The evils of the flesh which tempt and test him day by day, for the minister of the gospel, more than any other issue involves the temptation to keep his mouth shut. That includes in his evangelism, in his teaching from the pulpit, and of course in his private counsel offered to members of his flock. I know of one minister of the gospel who was removed from his church for preaching from the pulpit through the gospel of Mark and daring to teach that divorce is sin when he hit Mark 10. I wish I was kidding, but this happens. This particular servant of Christ refused to compromise (praise God), and the cost to himself and his family was great, but had he caved, the cost he would face before Christ would be devastating. There is a great temptation there for the minister, when you know that’s who your preaching to, the temptation is to keep your mouth shut. To withhold truth he knows he should speak, (regardless of the setting) because if he says it, they might leave the church, or they might not serve anymore, or they might not chose to remain his friends, they might even lead an uprising against him and remove him from the pulpit and toss him out of the church.

But to withhold truth is to compromise truth and sit in error.  To withhold truth is to allow the flock (or a member of the flock) entrusted to remain in a pasture eating poison or frolicking with the wild beasts who seek to devour. How can a man keep his mouth shut and not warn frantically one in such danger? But more than anything else, to withhold the truth is to be unfaithful to the Lord who has called this man to exactly that! Only if he loves himself more than His Lord, and more than these sheep can he remain silent. And no man is immune to the pull to love himself.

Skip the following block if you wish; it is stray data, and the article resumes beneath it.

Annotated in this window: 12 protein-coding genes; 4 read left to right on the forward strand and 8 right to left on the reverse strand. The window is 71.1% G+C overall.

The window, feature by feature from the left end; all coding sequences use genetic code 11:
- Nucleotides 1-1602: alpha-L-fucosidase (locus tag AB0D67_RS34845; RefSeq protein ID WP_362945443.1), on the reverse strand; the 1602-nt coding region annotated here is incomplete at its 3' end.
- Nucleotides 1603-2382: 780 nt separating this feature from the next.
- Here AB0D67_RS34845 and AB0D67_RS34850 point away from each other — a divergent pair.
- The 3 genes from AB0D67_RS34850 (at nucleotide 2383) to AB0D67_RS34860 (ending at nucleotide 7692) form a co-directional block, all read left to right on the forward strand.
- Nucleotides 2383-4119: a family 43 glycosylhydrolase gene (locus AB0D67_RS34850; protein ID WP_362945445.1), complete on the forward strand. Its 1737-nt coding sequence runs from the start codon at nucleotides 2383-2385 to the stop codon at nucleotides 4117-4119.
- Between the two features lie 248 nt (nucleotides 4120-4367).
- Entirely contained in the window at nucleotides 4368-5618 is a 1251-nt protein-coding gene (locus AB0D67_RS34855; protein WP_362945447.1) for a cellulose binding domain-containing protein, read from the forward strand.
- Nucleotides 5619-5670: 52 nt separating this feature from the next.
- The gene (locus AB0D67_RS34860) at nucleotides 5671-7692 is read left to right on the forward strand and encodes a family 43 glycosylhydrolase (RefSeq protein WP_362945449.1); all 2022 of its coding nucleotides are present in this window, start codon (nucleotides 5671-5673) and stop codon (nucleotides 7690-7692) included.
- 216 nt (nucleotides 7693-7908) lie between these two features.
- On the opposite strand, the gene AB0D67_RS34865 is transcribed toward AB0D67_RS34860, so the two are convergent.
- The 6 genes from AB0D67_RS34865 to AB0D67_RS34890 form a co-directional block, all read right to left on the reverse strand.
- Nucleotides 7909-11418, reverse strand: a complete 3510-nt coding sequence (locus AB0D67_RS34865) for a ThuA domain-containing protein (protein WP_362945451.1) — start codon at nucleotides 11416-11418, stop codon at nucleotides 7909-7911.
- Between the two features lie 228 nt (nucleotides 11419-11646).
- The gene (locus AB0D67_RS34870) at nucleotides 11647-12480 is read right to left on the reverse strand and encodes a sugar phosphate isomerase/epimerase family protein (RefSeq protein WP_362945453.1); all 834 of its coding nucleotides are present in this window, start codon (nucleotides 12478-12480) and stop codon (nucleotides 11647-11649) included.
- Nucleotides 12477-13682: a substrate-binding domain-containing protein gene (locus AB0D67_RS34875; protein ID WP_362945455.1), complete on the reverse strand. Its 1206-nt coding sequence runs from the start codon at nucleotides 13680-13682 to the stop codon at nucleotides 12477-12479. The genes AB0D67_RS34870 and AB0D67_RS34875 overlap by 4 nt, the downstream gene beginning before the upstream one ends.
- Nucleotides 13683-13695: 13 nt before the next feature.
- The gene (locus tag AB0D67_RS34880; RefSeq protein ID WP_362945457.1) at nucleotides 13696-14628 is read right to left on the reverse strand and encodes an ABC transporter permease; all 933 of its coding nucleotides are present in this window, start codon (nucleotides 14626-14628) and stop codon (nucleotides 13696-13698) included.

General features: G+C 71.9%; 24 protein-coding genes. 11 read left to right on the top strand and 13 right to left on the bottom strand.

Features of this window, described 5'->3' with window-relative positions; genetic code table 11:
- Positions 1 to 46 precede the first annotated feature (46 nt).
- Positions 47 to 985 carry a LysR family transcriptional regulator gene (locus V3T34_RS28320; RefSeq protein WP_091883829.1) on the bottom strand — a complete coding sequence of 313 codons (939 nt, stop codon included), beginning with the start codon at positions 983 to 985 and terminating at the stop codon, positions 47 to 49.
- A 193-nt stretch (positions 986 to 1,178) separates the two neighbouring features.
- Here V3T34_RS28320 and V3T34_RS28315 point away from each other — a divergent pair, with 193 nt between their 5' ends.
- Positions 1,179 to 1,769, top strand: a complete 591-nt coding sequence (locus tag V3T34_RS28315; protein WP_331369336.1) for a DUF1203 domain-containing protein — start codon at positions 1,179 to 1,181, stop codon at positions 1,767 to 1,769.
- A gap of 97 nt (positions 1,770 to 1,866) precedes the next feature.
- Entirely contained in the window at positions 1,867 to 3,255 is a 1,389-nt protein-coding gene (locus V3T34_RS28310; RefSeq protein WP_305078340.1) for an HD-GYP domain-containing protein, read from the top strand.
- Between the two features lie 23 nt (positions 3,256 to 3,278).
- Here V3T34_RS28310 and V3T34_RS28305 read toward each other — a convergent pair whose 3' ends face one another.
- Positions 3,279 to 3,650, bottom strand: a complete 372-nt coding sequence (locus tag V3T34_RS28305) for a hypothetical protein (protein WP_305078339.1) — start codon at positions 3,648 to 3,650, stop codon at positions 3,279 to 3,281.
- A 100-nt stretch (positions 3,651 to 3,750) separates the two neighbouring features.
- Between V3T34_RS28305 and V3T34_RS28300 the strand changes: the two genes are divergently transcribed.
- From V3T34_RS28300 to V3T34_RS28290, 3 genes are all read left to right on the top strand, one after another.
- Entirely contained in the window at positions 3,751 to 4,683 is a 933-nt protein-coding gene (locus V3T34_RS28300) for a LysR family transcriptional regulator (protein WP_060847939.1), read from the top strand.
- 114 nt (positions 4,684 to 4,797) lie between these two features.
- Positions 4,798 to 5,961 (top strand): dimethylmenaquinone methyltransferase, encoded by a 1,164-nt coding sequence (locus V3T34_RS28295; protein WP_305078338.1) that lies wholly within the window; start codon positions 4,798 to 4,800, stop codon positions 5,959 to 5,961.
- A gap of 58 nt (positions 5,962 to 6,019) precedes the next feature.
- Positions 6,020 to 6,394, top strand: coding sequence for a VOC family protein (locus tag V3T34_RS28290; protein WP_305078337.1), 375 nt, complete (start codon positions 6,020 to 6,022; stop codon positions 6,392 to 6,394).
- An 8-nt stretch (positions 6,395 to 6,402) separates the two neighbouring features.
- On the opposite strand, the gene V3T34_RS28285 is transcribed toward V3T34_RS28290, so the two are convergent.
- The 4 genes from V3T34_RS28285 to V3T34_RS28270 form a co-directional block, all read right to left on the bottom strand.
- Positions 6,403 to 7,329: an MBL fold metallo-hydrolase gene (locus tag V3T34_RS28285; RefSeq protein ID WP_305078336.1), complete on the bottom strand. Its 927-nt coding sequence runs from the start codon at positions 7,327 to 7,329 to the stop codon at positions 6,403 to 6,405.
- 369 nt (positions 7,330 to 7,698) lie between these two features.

This leads me to one thought to close: These men who serve the Lord in this capacity, undergo a temptation as Spurgeon says where “more intensely he will mourn over his own evil heart; and the more his Master honors him in His service, the more the evils of the flesh tempt and test him day by day.” These have a solemn responsibility and greater accountability to serve in faithfulness. This being true, we must commit to uphold these men diligently in our prayers. If they are assailed day by day, we should not cease to pray for them day by day. Lift up his wife, his children in prayer for they walk alongside him in a way others do not. Pray for his time in the word, for his closeness with the Lord. Pray that God holds him faithful and that he would speak everything the Lord moves him to say, even correction when it is aimed at ourselves.